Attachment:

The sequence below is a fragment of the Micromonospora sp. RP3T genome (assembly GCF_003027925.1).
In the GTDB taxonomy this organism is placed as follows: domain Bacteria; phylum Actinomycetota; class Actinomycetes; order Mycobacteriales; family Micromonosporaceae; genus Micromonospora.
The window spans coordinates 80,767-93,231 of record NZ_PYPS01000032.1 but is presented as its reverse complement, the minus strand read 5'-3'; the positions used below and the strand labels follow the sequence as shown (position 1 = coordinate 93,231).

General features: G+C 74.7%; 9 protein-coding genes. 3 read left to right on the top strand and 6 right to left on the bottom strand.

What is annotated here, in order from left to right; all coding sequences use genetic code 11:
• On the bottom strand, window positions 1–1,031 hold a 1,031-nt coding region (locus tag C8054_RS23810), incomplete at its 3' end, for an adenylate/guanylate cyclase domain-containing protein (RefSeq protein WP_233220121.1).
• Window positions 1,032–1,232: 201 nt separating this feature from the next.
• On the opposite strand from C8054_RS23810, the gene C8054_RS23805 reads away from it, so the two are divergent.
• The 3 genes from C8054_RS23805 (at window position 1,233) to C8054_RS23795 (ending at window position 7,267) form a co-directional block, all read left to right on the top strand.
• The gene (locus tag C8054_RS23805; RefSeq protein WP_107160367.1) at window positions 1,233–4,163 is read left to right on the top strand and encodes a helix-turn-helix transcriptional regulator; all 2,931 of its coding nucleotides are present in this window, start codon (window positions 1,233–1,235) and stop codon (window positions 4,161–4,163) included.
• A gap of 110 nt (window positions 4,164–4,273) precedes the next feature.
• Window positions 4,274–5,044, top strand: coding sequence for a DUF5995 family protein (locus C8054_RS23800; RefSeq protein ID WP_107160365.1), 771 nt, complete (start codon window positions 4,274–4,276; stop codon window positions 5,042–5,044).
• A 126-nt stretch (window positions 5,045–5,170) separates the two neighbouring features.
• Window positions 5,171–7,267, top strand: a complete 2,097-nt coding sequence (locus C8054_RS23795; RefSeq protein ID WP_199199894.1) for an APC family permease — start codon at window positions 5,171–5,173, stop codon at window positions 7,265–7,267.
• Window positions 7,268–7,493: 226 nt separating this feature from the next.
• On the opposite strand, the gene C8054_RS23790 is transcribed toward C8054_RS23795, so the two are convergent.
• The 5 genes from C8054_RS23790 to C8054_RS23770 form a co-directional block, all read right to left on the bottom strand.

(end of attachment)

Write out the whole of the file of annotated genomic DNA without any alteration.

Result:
The sequence below is a fragment of the Micromonospora sp. RP3T genome (assembly GCF_003027925.1).
In the GTDB taxonomy this organism is placed as follows: domain Bacteria; phylum Actinomycetota; class Actinomycetes; order Mycobacteriales; family Micromonosporaceae; genus Micromonospora.
The window spans coordinates 80,767-93,231 of record NZ_PYPS01000032.1 but is presented as its reverse complement, the minus strand read 5'-3'; the positions used below and the strand labels follow the sequence as shown (position 1 = coordinate 93,231).

General features: G+C 74.7%; 9 protein-coding genes. 3 read left to right on the top strand and 6 right to left on the bottom strand.

What is annotated here, in order from left to right; all coding sequences use genetic code 11:
• On the bottom strand, window positions 1–1,031 hold a 1,031-nt coding region (locus tag C8054_RS23810), incomplete at its 3' end, for an adenylate/guanylate cyclase domain-containing protein (RefSeq protein WP_233220121.1).
• Window positions 1,032–1,232: 201 nt separating this feature from the next.
• On the opposite strand from C8054_RS23810, the gene C8054_RS23805 reads away from it, so the two are divergent.
• The 3 genes from C8054_RS23805 (at window position 1,233) to C8054_RS23795 (ending at window position 7,267) form a co-directional block, all read left to right on the top strand.
• The gene (locus tag C8054_RS23805; RefSeq protein WP_107160367.1) at window positions 1,233–4,163 is read left to right on the top strand and encodes a helix-turn-helix transcriptional regulator; all 2,931 of its coding nucleotides are present in this window, start codon (window positions 1,233–1,235) and stop codon (window positions 4,161–4,163) included.
• A gap of 110 nt (window positions 4,164–4,273) precedes the next feature.
• Window positions 4,274–5,044, top strand: coding sequence for a DUF5995 family protein (locus C8054_RS23800; RefSeq protein ID WP_107160365.1), 771 nt, complete (start codon window positions 4,274–4,276; stop codon window positions 5,042–5,044).
• A 126-nt stretch (window positions 5,045–5,170) separates the two neighbouring features.
• Window positions 5,171–7,267, top strand: a complete 2,097-nt coding sequence (locus C8054_RS23795; RefSeq protein ID WP_199199894.1) for an APC family permease — start codon at window positions 5,171–5,173, stop codon at window positions 7,265–7,267.
• Window positions 7,268–7,493: 226 nt separating this feature from the next.
• On the opposite strand, the gene C8054_RS23790 is transcribed toward C8054_RS23795, so the two are convergent.
• The 5 genes from C8054_RS23790 to C8054_RS23770 form a co-directional block, all read right to left on the bottom strand.